© Barry Tattersall, Geelong, Victoria, Australia


Still to come.


As the Principal of a Christian Boarding School several decades ago, I taught a Bible Study class to students and staff every Wednesday evening.
Each second year we would study the Book of Revelation, as eschatology (the study of last things or end times) had become an urgent interest to many Christians as the year 2000 began to loom on the not-too-distant horizon.

I am not sure we fully or even correctly answered many of the great questions that were being asked at that time, but we had lots of lively discussion and learnt so much about the Bible and its major themes.

My sons were students in those classes and one of them, who continued to live close to us after he married and began his own family, asked if I could find my old “Revelation notes” as he wanted to study the subject again.
We decided instead to start a fresh study together one evening a week and invited a few others we knew would be interested.

In those studies we raised some very profound questions about the end times destination of various groups of people.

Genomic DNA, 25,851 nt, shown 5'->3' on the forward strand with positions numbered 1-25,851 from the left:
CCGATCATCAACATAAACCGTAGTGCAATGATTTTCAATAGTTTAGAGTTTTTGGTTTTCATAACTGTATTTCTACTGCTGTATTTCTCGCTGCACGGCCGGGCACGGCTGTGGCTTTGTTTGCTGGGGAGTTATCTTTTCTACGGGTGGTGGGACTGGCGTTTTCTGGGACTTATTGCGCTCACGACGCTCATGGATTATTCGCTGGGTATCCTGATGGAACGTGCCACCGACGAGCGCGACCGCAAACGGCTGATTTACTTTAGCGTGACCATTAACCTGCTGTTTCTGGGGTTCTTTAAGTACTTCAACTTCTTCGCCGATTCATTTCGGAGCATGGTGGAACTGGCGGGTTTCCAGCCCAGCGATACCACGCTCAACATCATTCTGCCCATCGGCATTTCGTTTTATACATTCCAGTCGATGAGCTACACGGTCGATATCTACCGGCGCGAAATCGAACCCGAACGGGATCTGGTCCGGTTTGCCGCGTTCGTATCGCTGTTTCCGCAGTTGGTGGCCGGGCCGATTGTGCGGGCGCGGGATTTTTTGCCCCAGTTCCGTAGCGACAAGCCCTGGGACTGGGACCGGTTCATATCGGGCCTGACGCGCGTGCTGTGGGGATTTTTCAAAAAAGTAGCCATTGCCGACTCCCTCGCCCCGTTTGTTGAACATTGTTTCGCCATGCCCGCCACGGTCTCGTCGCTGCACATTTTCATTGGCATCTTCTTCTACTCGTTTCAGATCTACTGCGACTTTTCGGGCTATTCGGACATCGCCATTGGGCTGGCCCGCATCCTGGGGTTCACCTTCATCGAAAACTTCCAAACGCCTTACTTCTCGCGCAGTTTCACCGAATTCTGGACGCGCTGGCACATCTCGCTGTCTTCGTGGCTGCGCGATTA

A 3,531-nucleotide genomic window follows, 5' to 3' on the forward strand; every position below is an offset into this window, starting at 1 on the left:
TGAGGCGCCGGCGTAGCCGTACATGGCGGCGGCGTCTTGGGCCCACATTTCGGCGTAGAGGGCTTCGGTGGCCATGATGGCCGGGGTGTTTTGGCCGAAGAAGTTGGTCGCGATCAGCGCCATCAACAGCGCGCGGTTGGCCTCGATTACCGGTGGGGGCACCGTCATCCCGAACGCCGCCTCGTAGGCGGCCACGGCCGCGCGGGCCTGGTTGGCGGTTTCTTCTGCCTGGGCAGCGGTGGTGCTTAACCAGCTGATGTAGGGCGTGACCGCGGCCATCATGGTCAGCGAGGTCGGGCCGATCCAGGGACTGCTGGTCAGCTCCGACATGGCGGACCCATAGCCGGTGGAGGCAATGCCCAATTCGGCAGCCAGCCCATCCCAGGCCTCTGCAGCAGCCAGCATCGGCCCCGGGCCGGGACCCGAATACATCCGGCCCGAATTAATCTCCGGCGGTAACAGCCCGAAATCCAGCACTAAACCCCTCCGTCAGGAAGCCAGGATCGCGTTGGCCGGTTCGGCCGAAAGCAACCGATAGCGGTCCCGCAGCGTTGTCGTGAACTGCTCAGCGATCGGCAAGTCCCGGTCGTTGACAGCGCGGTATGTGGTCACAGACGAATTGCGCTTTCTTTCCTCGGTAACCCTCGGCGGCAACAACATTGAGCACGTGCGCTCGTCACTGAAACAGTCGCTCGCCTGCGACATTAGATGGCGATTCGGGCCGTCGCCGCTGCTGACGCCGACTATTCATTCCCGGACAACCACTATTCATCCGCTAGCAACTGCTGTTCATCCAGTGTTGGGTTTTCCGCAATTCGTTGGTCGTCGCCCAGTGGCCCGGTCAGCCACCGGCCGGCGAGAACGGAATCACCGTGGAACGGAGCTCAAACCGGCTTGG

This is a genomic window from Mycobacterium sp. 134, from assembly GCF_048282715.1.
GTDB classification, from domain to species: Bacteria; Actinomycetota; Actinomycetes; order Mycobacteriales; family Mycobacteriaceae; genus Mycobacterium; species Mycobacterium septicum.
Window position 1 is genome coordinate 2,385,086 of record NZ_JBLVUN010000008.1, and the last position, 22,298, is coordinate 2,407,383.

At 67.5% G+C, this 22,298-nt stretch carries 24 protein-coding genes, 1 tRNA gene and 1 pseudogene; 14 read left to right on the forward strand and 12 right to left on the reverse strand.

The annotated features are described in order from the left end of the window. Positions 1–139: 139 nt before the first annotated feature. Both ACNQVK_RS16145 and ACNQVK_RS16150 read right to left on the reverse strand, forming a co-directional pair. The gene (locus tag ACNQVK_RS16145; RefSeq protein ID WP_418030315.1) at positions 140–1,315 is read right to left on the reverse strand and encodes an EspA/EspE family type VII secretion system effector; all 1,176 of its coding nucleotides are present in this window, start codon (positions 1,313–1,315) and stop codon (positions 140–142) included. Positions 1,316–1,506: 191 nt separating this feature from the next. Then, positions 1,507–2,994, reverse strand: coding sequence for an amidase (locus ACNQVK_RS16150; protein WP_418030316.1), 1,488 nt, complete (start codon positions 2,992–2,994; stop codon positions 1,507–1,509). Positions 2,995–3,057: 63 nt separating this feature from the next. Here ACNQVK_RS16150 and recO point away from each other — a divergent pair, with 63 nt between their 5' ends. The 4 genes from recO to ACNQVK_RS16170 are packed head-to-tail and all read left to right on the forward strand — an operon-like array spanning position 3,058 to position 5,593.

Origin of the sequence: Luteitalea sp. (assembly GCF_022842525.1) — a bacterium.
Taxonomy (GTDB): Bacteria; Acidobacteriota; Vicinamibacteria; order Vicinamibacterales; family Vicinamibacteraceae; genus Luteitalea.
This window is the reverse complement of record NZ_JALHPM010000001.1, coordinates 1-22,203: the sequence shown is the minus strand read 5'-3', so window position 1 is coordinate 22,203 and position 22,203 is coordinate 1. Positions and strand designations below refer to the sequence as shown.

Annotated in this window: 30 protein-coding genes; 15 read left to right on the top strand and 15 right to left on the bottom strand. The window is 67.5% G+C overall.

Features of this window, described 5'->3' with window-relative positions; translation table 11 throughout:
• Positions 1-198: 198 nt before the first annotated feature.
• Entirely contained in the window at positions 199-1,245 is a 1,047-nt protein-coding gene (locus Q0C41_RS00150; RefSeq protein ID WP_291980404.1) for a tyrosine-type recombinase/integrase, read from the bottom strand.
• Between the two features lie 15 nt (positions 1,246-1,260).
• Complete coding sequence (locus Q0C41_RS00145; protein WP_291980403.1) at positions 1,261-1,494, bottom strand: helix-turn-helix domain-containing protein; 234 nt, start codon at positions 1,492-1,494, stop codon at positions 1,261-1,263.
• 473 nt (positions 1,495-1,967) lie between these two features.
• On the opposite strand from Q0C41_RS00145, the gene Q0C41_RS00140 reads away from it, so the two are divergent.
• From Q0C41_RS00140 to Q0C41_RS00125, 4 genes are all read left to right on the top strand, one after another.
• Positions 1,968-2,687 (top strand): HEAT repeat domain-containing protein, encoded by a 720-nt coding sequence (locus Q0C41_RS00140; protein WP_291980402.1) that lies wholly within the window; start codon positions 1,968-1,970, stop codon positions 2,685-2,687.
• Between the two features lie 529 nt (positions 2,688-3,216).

One of these was, “What happens to those who have never heard about Jesus?”

Although this was raised within the context of our “end times” studies, it soon took on a life of its own.
So it wasn’t long before we digressed into a full study of God’s plan of salvation, putting “end times” on the back-burner for a while.

In my much younger years, I had been taught that all unbelievers in Jesus Christ, regardless of why they were so, would go to a place called hell to be tormented forever.

This seemed grossly unfair to me, but we had somehow overlooked that ethical concern to remain “true to the faith”.
It seemed even more strange that this outcome of endless torment was said to be under the supervision of a God of unconditional and unfailing love.

We agreed that something was terribly wrong with what I had been taught — about the future, about God, or about both.